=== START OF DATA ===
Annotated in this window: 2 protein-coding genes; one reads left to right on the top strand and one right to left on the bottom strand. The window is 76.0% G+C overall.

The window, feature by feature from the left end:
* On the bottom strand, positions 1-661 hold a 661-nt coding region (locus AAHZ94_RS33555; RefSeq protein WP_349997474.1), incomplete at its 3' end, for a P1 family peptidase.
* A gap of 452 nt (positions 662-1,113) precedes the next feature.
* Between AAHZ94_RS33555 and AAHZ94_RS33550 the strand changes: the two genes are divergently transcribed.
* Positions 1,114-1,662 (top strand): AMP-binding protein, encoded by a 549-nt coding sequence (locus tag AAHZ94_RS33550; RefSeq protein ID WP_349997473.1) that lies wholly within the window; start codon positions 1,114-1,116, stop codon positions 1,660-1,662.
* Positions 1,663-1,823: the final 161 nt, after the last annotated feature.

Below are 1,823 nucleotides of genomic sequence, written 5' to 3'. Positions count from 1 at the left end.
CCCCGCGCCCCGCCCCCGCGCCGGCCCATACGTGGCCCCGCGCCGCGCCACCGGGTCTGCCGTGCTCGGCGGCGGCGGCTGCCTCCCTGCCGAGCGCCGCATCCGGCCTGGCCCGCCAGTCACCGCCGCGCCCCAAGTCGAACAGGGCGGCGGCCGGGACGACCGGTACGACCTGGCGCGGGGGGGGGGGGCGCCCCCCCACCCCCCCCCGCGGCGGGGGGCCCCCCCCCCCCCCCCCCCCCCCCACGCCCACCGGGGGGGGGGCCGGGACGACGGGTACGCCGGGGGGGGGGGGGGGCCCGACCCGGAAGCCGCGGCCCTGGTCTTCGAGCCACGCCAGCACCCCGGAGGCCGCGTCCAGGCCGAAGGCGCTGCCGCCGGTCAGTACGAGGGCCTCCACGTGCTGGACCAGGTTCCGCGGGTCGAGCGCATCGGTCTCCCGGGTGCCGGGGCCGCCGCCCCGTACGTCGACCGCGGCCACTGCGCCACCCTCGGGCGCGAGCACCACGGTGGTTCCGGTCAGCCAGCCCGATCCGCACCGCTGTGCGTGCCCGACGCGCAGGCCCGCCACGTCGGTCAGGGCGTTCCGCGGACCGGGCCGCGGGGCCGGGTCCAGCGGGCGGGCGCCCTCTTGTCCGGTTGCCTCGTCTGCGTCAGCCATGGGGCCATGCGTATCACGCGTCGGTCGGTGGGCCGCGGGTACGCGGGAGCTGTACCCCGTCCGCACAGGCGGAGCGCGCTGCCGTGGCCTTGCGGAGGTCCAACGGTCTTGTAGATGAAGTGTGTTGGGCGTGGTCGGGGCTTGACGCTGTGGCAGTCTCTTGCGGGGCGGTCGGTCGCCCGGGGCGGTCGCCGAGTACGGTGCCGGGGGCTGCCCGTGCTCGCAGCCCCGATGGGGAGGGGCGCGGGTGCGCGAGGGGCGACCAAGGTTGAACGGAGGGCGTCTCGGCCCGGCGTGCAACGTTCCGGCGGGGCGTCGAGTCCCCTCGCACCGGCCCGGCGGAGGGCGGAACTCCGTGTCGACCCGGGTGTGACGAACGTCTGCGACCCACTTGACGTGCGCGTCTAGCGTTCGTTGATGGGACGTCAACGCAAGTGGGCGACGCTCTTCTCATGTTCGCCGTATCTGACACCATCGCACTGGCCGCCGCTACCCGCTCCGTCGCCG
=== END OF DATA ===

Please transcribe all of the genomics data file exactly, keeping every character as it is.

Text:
Annotated in this window: 2 protein-coding genes; one reads left to right on the top strand and one right to left on the bottom strand. The window is 76.0% G+C overall.

The window, feature by feature from the left end:
* On the bottom strand, positions 1-661 hold a 661-nt coding region (locus AAHZ94_RS33555; RefSeq protein WP_349997474.1), incomplete at its 3' end, for a P1 family peptidase.
* A gap of 452 nt (positions 662-1,113) precedes the next feature.
* Between AAHZ94_RS33555 and AAHZ94_RS33550 the strand changes: the two genes are divergently transcribed.
* Positions 1,114-1,662 (top strand): AMP-binding protein, encoded by a 549-nt coding sequence (locus tag AAHZ94_RS33550; RefSeq protein ID WP_349997473.1) that lies wholly within the window; start codon positions 1,114-1,116, stop codon positions 1,660-1,662.
* Positions 1,663-1,823: the final 161 nt, after the last annotated feature.

Below are 1,823 nucleotides of genomic sequence, written 5' to 3'. Positions count from 1 at the left end.
CCCCGCGCCCCGCCCCCGCGCCGGCCCATACGTGGCCCCGCGCCGCGCCACCGGGTCTGCCGTGCTCGGCGGCGGCGGCTGCCTCCCTGCCGAGCGCCGCATCCGGCCTGGCCCGCCAGTCACCGCCGCGCCCCAAGTCGAACAGGGCGGCGGCCGGGACGACCGGTACGACCTGGCGCGGGGGGGGGGGGCGCCCCCCCACCCCCCCCCGCGGCGGGGGGCCCCCCCCCCCCCCCCCCCCCCCCACGCCCACCGGGGGGGGGGCCGGGACGACGGGTACGCCGGGGGGGGGGGGGGGCCCGACCCGGAAGCCGCGGCCCTGGTCTTCGAGCCACGCCAGCACCCCGGAGGCCGCGTCCAGGCCGAAGGCGCTGCCGCCGGTCAGTACGAGGGCCTCCACGTGCTGGACCAGGTTCCGCGGGTCGAGCGCATCGGTCTCCCGGGTGCCGGGGCCGCCGCCCCGTACGTCGACCGCGGCCACTGCGCCACCCTCGGGCGCGAGCACCACGGTGGTTCCGGTCAGCCAGCCCGATCCGCACCGCTGTGCGTGCCCGACGCGCAGGCCCGCCACGTCGGTCAGGGCGTTCCGCGGACCGGGCCGCGGGGCCGGGTCCAGCGGGCGGGCGCCCTCTTGTCCGGTTGCCTCGTCTGCGTCAGCCATGGGGCCATGCGTATCACGCGTCGGTCGGTGGGCCGCGGGTACGCGGGAGCTGTACCCCGTCCGCACAGGCGGAGCGCGCTGCCGTGGCCTTGCGGAGGTCCAACGGTCTTGTAGATGAAGTGTGTTGGGCGTGGTCGGGGCTTGACGCTGTGGCAGTCTCTTGCGGGGCGGTCGGTCGCCCGGGGCGGTCGCCGAGTACGGTGCCGGGGGCTGCCCGTGCTCGCAGCCCCGATGGGGAGGGGCGCGGGTGCGCGAGGGGCGACCAAGGTTGAACGGAGGGCGTCTCGGCCCGGCGTGCAACGTTCCGGCGGGGCGTCGAGTCCCCTCGCACCGGCCCGGCGGAGGGCGGAACTCCGTGTCGACCCGGGTGTGACGAACGTCTGCGACCCACTTGACGTGCGCGTCTAGCGTTCGTTGATGGGACGTCAACGCAAGTGGGCGACGCTCTTCTCATGTTCGCCGTATCTGACACCATCGCACTGGCCGCCGCTACCCGCTCCGTCGCCG